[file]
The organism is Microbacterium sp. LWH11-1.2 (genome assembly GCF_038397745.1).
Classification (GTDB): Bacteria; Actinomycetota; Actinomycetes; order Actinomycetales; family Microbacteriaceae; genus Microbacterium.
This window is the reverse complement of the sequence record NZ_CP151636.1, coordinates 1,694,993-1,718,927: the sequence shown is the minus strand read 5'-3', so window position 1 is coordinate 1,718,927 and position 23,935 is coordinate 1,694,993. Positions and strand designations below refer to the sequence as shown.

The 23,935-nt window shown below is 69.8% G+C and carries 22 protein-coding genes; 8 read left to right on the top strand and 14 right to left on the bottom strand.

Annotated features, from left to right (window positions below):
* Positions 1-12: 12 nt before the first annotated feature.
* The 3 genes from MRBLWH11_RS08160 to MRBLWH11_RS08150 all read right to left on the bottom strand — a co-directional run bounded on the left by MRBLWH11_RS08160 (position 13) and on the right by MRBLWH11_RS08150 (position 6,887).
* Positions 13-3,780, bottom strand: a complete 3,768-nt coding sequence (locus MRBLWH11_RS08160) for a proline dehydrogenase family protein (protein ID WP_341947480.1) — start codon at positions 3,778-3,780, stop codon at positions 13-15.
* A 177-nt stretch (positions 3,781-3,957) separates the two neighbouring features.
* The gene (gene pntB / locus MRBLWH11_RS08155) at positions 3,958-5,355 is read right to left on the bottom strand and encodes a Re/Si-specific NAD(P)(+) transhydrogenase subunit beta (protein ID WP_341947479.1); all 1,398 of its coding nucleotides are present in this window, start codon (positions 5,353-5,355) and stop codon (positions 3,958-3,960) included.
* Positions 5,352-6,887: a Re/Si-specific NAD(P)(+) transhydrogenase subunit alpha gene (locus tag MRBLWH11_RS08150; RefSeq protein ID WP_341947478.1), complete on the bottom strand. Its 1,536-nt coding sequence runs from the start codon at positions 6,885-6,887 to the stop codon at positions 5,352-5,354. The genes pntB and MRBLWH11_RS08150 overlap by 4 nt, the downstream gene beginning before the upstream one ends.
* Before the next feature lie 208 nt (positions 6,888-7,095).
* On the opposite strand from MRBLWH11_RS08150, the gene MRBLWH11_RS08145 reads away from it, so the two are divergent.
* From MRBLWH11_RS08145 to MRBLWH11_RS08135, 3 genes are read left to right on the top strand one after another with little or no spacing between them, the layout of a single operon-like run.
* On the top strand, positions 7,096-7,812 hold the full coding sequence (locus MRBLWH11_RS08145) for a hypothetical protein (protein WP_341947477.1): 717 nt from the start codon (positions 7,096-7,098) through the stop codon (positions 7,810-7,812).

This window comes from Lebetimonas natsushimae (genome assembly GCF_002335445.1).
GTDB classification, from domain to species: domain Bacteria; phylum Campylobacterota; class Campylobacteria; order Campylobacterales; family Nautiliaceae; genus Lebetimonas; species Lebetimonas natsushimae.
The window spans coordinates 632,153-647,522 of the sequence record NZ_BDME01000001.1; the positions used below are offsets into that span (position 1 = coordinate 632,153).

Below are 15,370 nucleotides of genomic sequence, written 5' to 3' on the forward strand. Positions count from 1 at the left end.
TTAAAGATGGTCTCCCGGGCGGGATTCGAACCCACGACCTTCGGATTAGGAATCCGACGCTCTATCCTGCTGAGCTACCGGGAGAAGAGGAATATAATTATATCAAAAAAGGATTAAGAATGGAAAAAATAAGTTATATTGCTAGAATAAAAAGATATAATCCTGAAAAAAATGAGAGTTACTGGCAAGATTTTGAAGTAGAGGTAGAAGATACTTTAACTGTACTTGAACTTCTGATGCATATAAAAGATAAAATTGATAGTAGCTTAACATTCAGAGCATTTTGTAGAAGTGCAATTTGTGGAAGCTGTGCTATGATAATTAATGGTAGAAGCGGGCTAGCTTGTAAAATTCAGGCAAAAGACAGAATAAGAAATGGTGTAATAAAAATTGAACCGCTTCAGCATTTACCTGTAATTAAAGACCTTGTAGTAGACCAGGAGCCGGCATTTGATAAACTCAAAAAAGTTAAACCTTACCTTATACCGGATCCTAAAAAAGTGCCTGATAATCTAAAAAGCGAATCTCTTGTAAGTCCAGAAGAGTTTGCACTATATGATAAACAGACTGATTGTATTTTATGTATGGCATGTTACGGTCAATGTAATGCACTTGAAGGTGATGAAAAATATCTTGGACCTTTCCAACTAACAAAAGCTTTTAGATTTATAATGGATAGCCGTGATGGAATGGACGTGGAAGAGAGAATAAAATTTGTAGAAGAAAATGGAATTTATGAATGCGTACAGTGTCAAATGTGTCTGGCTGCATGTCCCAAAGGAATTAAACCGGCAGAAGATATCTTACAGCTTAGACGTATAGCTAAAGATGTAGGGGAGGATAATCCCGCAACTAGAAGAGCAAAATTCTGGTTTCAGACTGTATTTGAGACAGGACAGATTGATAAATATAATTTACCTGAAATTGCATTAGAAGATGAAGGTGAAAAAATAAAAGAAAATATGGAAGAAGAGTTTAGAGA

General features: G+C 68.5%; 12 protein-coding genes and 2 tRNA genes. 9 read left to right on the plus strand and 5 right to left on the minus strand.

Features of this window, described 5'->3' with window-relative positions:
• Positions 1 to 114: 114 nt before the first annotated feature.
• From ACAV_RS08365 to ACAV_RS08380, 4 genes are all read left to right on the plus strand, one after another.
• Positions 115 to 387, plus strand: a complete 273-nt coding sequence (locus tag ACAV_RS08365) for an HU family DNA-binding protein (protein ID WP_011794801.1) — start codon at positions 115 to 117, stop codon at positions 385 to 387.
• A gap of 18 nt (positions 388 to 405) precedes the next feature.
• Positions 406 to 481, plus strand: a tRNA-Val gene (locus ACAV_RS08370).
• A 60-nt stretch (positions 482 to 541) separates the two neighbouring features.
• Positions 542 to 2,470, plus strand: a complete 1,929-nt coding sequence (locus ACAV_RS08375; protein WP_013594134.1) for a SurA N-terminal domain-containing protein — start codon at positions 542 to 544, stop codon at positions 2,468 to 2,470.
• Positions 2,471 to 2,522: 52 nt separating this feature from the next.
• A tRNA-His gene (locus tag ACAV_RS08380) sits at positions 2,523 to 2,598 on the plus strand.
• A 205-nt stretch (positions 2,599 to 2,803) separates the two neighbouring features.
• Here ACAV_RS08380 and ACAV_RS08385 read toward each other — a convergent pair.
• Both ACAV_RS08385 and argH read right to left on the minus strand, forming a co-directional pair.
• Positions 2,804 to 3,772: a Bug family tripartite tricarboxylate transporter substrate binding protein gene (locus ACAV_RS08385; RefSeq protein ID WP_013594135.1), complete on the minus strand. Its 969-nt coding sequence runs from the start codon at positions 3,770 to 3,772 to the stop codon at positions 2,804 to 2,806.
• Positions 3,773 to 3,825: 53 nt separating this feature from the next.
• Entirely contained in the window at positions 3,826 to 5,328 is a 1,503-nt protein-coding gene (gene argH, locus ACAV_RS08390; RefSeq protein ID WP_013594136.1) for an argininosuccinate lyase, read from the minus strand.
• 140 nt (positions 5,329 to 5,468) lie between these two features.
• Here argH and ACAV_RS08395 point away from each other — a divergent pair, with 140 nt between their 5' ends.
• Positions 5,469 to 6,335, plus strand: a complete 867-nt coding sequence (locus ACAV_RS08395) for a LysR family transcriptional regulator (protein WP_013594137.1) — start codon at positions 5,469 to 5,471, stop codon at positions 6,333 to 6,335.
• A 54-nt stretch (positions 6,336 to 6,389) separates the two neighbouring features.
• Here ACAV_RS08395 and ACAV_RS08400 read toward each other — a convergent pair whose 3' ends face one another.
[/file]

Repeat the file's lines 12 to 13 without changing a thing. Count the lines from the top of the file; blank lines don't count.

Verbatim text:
* Before the next feature lie 208 nt (positions 6,888-7,095).
* On the opposite strand from MRBLWH11_RS08150, the gene MRBLWH11_RS08145 reads away from it, so the two are divergent.